Heavy metal rocker Nikki Sixx was convicted Thursday of inciting a riot and assaulting a security guard at a Greensboro concert in 1997.

Sixx pleaded no contest to three misdemeanor charges for kicking security guard John Allen in the head and urging fans to attack him. He was given a 30-day suspended jail sentence and put on probation.Sixx, who wore blue jeans and a black leather jacket, sat in the front row of the courtroom awaiting his court hearing. A few attorneys and clerks came to see the famous bass player, but he didn't attract as much attention as his former Motley Crue cohort and co-defendant Tommy Lee did when he appeared in court here last week.

Both men faced criminal charges stemming from the concert on Oct. 30, 1997, at the Greensboro Coliseum. Allen claims that band members shouted racial slurs at him and incited the crowd to attack him. He says Sixx kicked him and spit on him and that Lee poured a cup of beer on his head.

Several fans were removed from the concert when the crowd became rowdy.

A year later, Allen and his employer, Show Pros Entertainment, filed a federal lawsuit against Sixx, Lee and Motley Crue Touring. It is scheduled for trial during the first week of April.

Allen, who is black, says he was working the barricade area in front of the stage when the incident began. He had been keeping fans in their proper area and making sure they did not block anyone's view, when he says Sixx began to shout obscenities at him.

The lawsuit states that Sixx told the man in charge of lighting to turn the spotlight on Allen and began shouting racially charged remarks.

Allen says he was forced to climb on the stage to protect himself from the crowd. Portions of the concert were later televised on MTV.

But at the court hearing Thursday, Sixx was able to give his side of the story through his attorney.

Joe Williams, a Greensboro lawyer who defended Sixx, told the court that Sixx regrets what he said that night.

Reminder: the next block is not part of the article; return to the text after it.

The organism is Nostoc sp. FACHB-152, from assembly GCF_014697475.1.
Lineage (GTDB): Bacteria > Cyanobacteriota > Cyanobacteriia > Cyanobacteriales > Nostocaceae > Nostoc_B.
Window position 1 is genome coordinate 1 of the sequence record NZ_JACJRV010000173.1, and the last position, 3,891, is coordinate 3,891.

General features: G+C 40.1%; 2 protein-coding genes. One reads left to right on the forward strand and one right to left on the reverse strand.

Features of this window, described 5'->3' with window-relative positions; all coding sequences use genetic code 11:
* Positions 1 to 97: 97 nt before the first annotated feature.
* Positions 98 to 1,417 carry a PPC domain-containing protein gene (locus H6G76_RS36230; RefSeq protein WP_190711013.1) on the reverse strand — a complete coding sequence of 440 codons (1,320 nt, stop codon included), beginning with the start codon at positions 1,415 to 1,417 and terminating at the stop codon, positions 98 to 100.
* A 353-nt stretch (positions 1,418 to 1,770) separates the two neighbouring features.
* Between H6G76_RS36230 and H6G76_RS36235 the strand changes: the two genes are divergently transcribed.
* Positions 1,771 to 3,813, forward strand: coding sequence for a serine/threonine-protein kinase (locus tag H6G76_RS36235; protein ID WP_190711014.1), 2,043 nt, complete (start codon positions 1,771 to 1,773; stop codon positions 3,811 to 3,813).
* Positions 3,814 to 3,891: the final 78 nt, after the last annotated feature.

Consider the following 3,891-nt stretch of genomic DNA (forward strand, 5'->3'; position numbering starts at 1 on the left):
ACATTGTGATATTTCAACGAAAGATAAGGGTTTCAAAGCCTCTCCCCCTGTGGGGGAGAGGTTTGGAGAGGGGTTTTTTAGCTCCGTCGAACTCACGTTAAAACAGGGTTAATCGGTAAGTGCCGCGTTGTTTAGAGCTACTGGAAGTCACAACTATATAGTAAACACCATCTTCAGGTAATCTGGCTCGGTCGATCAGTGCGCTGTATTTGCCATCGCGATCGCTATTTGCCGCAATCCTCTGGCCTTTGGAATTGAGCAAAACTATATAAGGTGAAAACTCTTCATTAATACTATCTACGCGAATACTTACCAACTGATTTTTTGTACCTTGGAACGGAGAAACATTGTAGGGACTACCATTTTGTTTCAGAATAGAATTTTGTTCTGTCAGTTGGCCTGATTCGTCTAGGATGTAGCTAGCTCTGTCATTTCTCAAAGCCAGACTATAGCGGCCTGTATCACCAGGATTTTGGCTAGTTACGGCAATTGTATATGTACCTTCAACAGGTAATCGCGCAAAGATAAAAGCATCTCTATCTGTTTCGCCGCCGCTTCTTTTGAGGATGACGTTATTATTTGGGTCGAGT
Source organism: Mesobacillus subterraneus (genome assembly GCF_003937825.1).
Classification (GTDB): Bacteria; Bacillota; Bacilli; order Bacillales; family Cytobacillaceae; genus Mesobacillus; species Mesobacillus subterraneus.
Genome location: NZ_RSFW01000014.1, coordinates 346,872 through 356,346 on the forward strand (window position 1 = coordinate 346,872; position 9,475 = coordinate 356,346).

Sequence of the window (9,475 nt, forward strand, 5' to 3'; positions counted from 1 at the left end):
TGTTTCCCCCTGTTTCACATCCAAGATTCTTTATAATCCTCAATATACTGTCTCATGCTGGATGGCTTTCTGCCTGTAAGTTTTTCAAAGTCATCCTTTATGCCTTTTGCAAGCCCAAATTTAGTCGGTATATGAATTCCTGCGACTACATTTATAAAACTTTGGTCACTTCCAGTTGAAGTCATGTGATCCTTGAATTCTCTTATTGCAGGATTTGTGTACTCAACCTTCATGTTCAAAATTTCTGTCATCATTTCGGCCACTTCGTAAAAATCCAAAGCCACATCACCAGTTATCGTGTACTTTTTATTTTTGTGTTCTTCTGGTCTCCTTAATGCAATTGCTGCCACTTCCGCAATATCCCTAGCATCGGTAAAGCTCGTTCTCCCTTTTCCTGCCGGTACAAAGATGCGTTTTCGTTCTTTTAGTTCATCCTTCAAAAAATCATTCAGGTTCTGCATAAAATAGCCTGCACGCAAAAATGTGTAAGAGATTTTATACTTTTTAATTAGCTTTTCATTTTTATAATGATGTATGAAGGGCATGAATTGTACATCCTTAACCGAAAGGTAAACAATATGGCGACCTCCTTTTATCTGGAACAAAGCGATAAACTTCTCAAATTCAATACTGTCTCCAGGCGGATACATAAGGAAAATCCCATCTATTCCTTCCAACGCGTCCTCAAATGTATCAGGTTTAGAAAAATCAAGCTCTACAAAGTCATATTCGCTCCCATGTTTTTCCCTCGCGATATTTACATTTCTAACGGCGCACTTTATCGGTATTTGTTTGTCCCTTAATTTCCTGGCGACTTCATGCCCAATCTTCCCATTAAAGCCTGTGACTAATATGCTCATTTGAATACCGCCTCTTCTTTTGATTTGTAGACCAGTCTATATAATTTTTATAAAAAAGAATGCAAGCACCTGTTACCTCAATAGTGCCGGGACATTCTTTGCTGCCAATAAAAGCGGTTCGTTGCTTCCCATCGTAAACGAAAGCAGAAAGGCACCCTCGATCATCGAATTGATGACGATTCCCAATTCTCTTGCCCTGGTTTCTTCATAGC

Since then, Sixx has had no similar incidents at more than 300 concerts, Williams said. Sixx became ``outraged' that night after he saw the security guard manhandling the crowd.

``The security guard was out there roughing up people, including women,' Williams said. ``He (Sixx) is here today to accept responsibility. But the security guard never accepted responsibility for his actions.'

Allen did not attend the hearing. Assistant District Attorney John Nieman, who handled the case, said he called Allen's attorney to let him know about the court hearing. Allen also never returned a victim impact statement.

According to the plea bargain, Nieman reduced a felony charge of riot with ethnic intimidation, to a misdemeanor inciting a riot. It was consolidated with the other two misdemeanor charges of simple assault and disorderly conduct.

Sixx pleaded no contest to the three charges. This is treated as a guilty plea, but Sixx does not have to admit guilt.

Frye gave Sixx a 30-day suspended jail sentence and 18 months of unsupervised probation. He ordered him to pay a $150 fine and court costs.

Tommy Lee received a similar sentence from Frye last week - a suspended jail sentence, unsupervised probation and a small fine.

Nieman said he offered the plea bargain because it would have been difficult to prove a key element of the felony charge.

``We would have to prove that he did it because (Allen) was black,' he said. ``That would have been highly unlikely to prove.'

But Nieman also mentioned that even if Allen had manhandled fans, it is not a defense for Sixx's actions.

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